Get the current computed width for the first element in the set of matched elements, including padding but not border. This method returns the width of the element, including left and right padding, in pixels.

<script>var p = $("p:first");
$("p:last").text( "innerWidth:" + p.innerWidth() );</script>

http://api.jquery.com/innerWidth/

.insertAfter()

Insert every element in the set of matched elements after the target. The .after() and .insertAfter() methods perform the same task. The major difference is in the syntax-specifically, in the placement of the content and target. With .after(), the selector expression preceding the method is the container after which the content is inserted. With .insertAfter(), on the other hand, the content precedes the method, either as a selector expression or as markup created on the fly, and it is inserted after the target container.

<script>$("p").insertAfter("#foo"); // check after() examples</script>

http://api.jquery.com/insertAfter/

.insertBefore()

Insert every element in the set of matched elements before the target. The .before() and .insertBefore() methods perform the same task. The major difference is in the syntax-specifically, in the placement of the content and target. With .before(), the selector expression preceding the method is the container before which the content is inserted. With .insertBefore(), on the other hand, the content precedes the method, either as a selector expression or as markup created on the fly, and it is inserted before the target container.

<script>$("p").insertBefore("#foo"); // check before() examples</script>

http://api.jquery.com/insertBefore/

.is()

Check the current matched set of elements against a selector and return true if at least one of these elements matches the selector. Unlike the other filtering methods, .is() does not create a new jQuery object. Instead, it allows you to test the contents of a jQuery object without modification. This is often useful inside callbacks, such as event handlers.

<script> $("div").one('click', function () { if ($(this).is(":first-child")) { $("p").text("It's the first div."); } else if ($(this).is(".blue,.red")) { $("p").text("It's a blue or red div."); } else if ($(this).is(":contains('Peter')")) { $("p").text("It's Peter!"); } else { $("p").html("It's nothing <em>special</em>."); } $("p").hide().slideDown("slow"); $(this).css({"border-style": "inset", cursor:"default"}); });
</script>

http://api.jquery.com/is/

.jquery

A string containing the jQuery version number. The .jquery property is assigned to the jQuery prototype, commonly referred to by its alias $.fn. It is a string containing the version number of jQuery, such as "1.5.0" or "1.4.4".

var a = { what: "A regular JS object" }, b = $('body');
if ( a.jquery ) { // falsy, since it's undefined alert(' a is a jQuery object! ');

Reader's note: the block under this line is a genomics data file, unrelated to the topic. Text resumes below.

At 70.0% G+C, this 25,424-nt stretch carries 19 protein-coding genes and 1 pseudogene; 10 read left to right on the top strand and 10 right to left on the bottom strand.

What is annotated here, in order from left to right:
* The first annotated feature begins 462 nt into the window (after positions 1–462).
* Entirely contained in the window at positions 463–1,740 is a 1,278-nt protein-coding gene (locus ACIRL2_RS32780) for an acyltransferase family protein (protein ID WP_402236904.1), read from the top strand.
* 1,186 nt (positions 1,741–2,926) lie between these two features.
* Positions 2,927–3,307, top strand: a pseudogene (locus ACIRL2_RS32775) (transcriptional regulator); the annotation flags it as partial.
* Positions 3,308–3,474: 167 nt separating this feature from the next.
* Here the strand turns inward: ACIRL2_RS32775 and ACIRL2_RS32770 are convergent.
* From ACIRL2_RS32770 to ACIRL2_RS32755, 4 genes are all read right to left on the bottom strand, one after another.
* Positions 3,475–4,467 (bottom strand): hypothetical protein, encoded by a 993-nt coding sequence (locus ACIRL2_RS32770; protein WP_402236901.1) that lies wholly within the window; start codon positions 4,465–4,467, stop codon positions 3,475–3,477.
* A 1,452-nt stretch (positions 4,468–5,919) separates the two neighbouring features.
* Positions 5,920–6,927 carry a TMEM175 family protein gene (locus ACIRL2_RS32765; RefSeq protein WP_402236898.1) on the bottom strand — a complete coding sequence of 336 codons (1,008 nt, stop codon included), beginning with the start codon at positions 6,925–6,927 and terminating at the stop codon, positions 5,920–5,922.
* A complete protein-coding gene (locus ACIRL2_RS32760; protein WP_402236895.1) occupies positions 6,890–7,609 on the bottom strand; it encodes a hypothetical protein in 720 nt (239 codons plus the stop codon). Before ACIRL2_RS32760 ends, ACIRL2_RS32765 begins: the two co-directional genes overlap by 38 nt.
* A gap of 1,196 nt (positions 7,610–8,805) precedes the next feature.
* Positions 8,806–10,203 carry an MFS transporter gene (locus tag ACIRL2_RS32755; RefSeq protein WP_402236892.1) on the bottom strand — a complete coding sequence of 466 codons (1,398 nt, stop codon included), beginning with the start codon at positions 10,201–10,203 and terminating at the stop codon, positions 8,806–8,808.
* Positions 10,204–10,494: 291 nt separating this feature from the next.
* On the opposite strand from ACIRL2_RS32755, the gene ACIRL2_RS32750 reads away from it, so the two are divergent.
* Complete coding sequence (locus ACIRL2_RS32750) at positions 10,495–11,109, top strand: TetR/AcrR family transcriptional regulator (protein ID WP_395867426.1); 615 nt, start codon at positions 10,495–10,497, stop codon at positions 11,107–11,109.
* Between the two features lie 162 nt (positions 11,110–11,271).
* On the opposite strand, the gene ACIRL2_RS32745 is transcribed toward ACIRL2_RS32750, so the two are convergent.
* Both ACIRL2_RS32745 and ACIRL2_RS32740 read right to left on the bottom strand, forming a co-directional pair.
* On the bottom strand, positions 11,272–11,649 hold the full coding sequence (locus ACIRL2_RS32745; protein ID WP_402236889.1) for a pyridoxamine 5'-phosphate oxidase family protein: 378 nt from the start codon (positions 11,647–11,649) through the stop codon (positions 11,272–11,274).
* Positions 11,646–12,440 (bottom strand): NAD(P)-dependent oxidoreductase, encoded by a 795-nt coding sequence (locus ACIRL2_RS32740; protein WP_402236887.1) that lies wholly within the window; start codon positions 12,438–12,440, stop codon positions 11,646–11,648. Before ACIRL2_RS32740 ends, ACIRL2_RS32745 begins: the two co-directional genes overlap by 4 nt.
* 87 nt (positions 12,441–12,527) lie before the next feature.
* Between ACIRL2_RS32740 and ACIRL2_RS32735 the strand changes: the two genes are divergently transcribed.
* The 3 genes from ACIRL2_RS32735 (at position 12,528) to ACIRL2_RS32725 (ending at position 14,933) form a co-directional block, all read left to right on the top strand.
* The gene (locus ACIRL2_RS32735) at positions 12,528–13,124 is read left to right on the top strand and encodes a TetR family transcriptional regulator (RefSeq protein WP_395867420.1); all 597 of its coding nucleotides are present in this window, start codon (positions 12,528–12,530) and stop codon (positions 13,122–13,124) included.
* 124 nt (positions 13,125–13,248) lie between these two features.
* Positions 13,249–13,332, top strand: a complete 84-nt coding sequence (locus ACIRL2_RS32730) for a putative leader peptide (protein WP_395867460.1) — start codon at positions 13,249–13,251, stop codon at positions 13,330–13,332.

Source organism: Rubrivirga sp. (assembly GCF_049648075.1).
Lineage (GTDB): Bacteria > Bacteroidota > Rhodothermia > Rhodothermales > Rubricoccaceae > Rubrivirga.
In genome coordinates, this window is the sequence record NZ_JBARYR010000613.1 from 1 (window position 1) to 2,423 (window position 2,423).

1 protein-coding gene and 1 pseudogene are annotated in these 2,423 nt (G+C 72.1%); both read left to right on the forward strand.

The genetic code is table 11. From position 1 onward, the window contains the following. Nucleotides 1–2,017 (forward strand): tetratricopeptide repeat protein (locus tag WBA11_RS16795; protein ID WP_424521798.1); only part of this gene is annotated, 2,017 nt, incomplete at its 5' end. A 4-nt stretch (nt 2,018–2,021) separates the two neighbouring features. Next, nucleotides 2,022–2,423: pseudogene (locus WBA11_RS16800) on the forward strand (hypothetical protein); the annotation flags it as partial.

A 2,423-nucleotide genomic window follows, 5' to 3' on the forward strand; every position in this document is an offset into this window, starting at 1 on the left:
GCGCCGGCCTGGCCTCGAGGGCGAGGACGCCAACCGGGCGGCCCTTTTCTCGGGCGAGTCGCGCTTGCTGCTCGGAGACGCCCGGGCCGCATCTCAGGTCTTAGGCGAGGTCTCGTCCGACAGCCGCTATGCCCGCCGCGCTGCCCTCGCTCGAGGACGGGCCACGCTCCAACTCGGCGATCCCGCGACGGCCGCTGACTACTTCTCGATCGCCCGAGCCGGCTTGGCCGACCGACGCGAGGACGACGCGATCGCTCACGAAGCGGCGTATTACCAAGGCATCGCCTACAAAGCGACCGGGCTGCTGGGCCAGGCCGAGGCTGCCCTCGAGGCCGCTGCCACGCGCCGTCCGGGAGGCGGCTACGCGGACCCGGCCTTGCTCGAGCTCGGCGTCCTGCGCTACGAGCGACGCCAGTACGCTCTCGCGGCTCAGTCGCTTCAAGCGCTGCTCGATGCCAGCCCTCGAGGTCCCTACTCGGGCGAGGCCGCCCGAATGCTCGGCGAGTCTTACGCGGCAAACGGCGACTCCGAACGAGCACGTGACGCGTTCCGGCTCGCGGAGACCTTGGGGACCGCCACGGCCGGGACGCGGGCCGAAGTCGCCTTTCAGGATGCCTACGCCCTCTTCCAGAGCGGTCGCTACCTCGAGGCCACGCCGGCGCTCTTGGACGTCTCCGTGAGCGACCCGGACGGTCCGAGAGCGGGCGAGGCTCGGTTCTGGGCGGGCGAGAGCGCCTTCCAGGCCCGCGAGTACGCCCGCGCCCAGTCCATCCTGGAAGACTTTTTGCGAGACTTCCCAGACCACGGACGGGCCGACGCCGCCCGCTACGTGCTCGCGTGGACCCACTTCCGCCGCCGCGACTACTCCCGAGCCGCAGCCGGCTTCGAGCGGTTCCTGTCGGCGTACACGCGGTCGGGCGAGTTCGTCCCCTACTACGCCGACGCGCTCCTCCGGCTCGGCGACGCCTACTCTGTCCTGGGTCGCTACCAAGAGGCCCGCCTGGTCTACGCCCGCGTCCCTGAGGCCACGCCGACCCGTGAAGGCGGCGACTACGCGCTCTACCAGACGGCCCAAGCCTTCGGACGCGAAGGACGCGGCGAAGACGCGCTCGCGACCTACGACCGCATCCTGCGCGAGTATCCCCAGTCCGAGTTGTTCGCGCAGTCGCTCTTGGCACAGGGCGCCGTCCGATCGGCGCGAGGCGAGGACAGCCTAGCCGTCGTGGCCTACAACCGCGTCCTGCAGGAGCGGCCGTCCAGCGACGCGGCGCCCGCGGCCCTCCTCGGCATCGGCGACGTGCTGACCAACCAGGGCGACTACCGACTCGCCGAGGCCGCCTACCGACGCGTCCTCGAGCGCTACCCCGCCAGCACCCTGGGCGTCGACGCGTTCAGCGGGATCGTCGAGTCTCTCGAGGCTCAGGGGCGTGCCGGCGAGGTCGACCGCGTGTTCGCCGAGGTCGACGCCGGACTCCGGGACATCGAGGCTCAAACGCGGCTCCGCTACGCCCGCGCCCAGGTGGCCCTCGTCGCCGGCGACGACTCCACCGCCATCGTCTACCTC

}
if ( b.jquery ) { // truthy, since it's a string alert(' b is a jQuery object! ');
}

http://api.jquery.com/.jquery/

.keydown()

Bind an event handler to the "keydown" JavaScript event, or trigger that event on an element. This method is a shortcut for .bind('keydown', handler) in the first and second variations, and .trigger('keydown') in the third.

<script>
var xTriggered = 0;
$('#target').keydown(function(event) { if (event.keyCode == '13') { event.preventDefault(); } xTriggered++; var msg = 'Handler for .keydown() called ' + xTriggered + ' time(s).'; $.print(msg, 'html'); $.print(event);
});
$('#other').click(function() { $('#target').keydown();
});</script>

http://api.jquery.com/keydown/

.keypress()

Bind an event handler to the "keypress" JavaScript event, or trigger that event on an element. This method is a shortcut for .bind('keypress', handler) in the first two variations, and .trigger('keypress') in the third.

<script>
var xTriggered = 0;
$('#target').keypress(function(event) { if (event.which == '13') { event.preventDefault(); } xTriggered++; var msg = 'Handler for .keypress() called ' + xTriggered + ' time(s).'; $.print(msg, 'html'); $.print(event);
});
$('#other').click(function() { $('#target').keypress();
});</script>

http://api.jquery.com/keypress/

.keyup()

Bind an event handler to the "keyup" JavaScript event, or trigger that event on an element. This method is a shortcut for .bind('keyup', handler) in the first two variations, and .trigger('keyup') in the third.

<script>
var xTriggered = 0;
$('#target').keyup(function(event) { if (event.keyCode == '13') { event.preventDefault(); } xTriggered++; var msg = 'Handler for .keyup() called ' + xTriggered + ' time(s).'; $.print(msg, 'html'); $.print(event);
});
$('#other').click(function() { $('#target').keyup();
});</script>

http://api.jquery.com/keyup/

.last()